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I feel like the ant-man and the wasp example I found is a better page quote.Should we put it on the main page?
Okay, the second entry for the Red vs Blue section is wrong. In the season 4 finale, Church gives the reds an info dump about the many problems as to why he isn't putting up with any of the reds surrendering BS, one of which was Tucker being pregnant. The comment wasn't even made in passing, Grif specifically inquires about it. Andy then explains that alien was the one who impregnated Tucker with a parasitic embryo, all within ear shot of the reds. Donut even went to go see the baby (which in doing so, caused the ship to crash on him) for crying out loud!
I am having difficulty with the indexing for the new Literature, Live-Action TV, and Western Animation subpages.
I am sorry if this is an inconvenience to anyone, but I've always had trouble with indexes, particularly ones where the majority of the entries never existed before.
I relocated the aforementioned media-specific examples because their lists were getting very big.
The only problem is that they aren't indexed even though I edited, copied, and pasted the necessary links several times.
I've applied some moderator magic to make it work.
hey, whats the story with the page quote? is it a continuity error in classic greek literature? thats really funny if it is. sorry if this is a superfluous topic i wasnt sure where else to ask
Many of the Star Trek continuity errors described in the article are not Series Continuity Errors at all, but just a case of the series ignoring non-canon literature like the Spaceflight Chronology and the FASA RPG, which both claimed that the original five-year mission took place in the 2210s instead of the 2260s, despite no onscreen evidence. Also, there's no such thing as "Roddenberry's Baton Rouge class". The Baton Rouge class first appeared in the Spaceflight Chronology, which was not written by Gene Roddenberry.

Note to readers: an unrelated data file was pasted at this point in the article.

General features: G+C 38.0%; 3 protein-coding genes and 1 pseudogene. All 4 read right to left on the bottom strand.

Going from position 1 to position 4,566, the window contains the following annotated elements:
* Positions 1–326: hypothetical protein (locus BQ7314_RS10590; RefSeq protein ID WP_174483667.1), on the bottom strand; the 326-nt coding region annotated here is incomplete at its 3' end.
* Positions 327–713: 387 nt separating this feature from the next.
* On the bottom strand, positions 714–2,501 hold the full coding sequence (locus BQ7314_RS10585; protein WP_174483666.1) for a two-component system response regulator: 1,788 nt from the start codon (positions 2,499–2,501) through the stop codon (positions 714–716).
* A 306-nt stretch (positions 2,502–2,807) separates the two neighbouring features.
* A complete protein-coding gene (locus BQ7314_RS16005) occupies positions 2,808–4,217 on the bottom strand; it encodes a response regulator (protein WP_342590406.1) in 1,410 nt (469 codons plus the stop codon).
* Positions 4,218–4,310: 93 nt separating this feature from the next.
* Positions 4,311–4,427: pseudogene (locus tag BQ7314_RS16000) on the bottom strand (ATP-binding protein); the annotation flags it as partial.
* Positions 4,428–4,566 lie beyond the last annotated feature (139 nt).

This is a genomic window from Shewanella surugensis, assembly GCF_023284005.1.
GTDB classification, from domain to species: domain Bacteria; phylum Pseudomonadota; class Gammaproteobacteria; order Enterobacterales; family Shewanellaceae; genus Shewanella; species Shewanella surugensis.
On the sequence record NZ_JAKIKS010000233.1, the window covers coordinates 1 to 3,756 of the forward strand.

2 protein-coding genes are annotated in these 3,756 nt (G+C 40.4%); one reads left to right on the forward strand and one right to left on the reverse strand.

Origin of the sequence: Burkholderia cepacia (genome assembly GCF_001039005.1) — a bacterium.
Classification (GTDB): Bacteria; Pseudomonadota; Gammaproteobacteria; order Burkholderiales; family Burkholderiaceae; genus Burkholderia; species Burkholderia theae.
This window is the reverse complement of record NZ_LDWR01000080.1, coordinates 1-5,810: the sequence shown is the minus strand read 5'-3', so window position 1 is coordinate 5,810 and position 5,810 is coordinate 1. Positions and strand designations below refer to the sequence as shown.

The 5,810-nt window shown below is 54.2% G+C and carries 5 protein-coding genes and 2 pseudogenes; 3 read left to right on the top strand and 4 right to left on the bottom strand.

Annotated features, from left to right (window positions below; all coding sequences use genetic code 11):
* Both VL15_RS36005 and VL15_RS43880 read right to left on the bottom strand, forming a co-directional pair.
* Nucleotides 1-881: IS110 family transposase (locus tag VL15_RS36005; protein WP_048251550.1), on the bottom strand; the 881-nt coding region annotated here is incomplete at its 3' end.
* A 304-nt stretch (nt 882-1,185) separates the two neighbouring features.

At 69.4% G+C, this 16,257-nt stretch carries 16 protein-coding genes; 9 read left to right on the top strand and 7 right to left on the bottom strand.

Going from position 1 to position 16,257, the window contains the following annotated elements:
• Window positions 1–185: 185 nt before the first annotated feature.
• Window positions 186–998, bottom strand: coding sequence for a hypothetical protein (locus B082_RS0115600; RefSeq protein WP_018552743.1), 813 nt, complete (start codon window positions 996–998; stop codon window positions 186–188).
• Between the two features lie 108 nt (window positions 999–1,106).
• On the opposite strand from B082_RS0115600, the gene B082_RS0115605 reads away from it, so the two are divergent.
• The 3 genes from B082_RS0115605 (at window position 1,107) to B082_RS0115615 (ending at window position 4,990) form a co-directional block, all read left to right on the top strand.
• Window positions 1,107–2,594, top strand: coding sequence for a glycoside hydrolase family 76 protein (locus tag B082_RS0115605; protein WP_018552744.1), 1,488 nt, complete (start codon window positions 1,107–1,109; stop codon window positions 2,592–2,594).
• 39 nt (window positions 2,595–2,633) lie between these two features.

The Star Trek Encyclopedia claimed that first contact with the Klingons happened in 2218, but this was never actually mentioned in any episode, so Enterprise was free to contact them in 2151 without causing any problems.
I've deleted the first few Star Trek examples.
Why are Futurama and the Simpsons listed on this page at all?
Both shows are negative continuity shows, and have episodes deliberately contradict earlier episodes for the luls.
Came here to say the same thing about the Simpsons. It's such a huge chunk of the article, though, that I wouldn't want to delete it without someone else agreeing to. (I did, however, delete a large amount of the Simpsons content that was repeated word-for-word within the example.)
I thought Futurama wasn't negative continuity, though?
In that case, just remove the entries entirely.
Goof Troop examples
Okay, the first bit of natter is not important. "Every year" was the issue.
None of the things in the movie list were continuity errors because we didn't see what happened between the show and the movies and every one of those things is plausible to change during the time frame. And two of them were just not true at all:
Pete did not develop a "completely different relationship with his son." It was flanderized a little; that's it. Pete had been distant and frequently emotionally abusive and domineering since the show's pilot with very few active signs of affection outside of Papa Wolf moments which had no chance to show up in the movies. In the same time frame, PJ was generally unhappy about his father, except when he got a glint of hope that Pete might be showing him affection, he was distracted, or he was being treated like a Satellite Character which made him equally likely to agree with his sister. Not really seeing much of a difference here. There were times where their relationship wasnít "that" bad, but then again, there were times where it was.
Max wasnít popular. He might not have been a very big loser, but the only episode I really saw him hanging out with kids other than PJ besides "Buddy Building," where making a new friend was part of the premise, was "Educating Goofy," which was itself a big Series Continuity Error.
The work page has picked up a lot of new examples in the meantime, and maybe already deleted these, so Iíll go ahead and replace this list with that list after the first one which is already in both places.